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Why does pressure due to van der Waals' forces increase as the square of density?

  1. Aug 14, 2011 #1
    In van der Waals' equation for real gases, the adaptation to account for intermolecular attractions in real gas is [itex]a\frac{n^2}{V^2}[/itex]. This implies that the pressure due to the VDW forces on the container is proportional to the square of the density, [itex]\rho^2 = \frac{n^2}{V^2}[/itex].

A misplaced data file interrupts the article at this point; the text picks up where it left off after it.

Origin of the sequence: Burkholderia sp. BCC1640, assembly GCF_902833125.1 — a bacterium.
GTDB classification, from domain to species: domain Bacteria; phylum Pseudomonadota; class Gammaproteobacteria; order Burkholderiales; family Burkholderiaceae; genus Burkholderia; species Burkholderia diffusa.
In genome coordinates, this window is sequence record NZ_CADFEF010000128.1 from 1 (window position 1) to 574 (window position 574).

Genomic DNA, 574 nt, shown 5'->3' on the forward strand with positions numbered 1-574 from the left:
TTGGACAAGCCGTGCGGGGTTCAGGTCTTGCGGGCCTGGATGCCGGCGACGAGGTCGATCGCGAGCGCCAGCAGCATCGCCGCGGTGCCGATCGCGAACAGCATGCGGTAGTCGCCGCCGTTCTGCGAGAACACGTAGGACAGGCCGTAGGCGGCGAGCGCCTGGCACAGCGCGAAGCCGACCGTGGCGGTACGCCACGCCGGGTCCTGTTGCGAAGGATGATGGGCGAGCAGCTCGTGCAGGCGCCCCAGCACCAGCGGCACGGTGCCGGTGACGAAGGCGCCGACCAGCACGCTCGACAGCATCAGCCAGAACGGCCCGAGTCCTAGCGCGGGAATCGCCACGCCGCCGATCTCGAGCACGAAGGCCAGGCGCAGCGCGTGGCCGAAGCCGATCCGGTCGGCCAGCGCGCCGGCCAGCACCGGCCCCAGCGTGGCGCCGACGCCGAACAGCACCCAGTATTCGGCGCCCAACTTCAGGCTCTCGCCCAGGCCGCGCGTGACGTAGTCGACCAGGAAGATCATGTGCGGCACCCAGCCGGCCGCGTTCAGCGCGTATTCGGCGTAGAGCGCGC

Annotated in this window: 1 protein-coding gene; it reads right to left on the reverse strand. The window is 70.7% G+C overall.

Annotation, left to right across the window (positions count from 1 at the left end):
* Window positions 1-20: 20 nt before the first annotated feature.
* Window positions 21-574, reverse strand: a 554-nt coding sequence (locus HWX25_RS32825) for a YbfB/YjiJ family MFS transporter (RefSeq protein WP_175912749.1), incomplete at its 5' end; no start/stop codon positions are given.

When I do calculations following from [itex]P_{VDW}=\frac{\pi \rho^2 \lambda}{H^3}[/itex], I end up with a cubic dependence.

    Is there a qualitative way to imagine why the pressure is proportional to the square of the molecular density, [itex]\rho[/itex]?
  2. jcsd
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